Work-life balance and well-being trump money

Money is no longer sufficient to retain talent, as employees now struggle to cope with the blurring lines between their work and personal lives. Research has shown that people want more out of life and work than financial incentives. Covid-19 has made people realise what their real priorities are and employers should get with the programme if they want to retain their top talent.

A study by Randstad on employees from Singapore, Malaysia and Hong Kong found that as these employees reflected on the benefits, perks and compensation that were important to them, their EVPs changed accordingly. According to Randstad, while an attractive salary and benefits (62%) are still the most important EVP factors that organisations can offer, work-life balance (60%) came second.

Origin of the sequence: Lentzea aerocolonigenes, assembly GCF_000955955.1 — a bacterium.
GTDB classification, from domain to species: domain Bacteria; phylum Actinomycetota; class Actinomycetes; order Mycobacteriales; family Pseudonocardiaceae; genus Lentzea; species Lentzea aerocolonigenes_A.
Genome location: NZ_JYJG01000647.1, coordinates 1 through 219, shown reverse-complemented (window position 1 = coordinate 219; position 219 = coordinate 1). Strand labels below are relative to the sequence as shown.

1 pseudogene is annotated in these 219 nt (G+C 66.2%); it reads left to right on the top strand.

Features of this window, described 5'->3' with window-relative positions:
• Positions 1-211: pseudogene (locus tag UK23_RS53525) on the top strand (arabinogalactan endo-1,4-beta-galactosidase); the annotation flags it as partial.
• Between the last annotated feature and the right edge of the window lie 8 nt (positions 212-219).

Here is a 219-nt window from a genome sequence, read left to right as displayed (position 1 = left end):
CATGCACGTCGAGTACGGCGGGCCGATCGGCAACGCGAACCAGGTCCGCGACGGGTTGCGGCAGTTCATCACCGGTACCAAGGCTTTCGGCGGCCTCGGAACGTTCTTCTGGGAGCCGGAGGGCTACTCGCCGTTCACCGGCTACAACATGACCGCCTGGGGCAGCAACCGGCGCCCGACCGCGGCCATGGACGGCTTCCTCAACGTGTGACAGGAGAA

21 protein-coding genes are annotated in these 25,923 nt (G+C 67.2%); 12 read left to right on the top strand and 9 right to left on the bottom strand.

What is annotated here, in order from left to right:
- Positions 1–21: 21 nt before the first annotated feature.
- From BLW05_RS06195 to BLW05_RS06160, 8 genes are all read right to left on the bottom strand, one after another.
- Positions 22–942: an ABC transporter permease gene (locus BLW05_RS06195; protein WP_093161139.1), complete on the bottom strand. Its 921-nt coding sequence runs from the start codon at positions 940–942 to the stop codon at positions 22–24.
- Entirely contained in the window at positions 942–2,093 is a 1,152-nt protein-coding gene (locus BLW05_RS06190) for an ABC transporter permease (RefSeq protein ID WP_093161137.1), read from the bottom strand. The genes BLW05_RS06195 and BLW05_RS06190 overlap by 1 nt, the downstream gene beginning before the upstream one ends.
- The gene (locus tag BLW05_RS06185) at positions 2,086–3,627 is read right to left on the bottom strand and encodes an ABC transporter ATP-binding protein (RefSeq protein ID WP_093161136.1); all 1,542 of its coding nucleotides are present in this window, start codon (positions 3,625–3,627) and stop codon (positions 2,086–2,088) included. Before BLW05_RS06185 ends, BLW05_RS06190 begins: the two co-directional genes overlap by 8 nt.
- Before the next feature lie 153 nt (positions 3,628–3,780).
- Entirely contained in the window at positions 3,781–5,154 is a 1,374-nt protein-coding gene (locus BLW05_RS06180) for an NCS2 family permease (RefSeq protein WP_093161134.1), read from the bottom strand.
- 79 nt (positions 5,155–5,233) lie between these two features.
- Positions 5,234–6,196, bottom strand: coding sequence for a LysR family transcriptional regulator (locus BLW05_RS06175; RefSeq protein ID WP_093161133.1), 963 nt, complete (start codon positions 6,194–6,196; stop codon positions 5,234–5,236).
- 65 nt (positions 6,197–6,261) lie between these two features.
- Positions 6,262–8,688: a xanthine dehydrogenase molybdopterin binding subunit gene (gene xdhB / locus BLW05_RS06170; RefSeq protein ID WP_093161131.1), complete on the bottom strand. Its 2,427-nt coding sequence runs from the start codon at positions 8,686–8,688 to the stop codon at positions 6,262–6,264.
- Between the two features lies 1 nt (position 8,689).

Randstad observed that these employees are aware of the benefits of flexible work arrangements. Not only do they save more time and money on commuting, but they are also able to spend more time with their loved ones and have more control over how and when they work.

There are already signs that over-focusing on work is creating real problems for employees. According to Microsoft’s 2021 Work Trend Index, 54% of employees in Asia felt overworked and 38% felt exhausted after more than a year away from the workplace. The survey also found that almost half of Asia’s workforce was likely to consider switching employers, with an even greater proportion of the respondents mulling over a complete career change.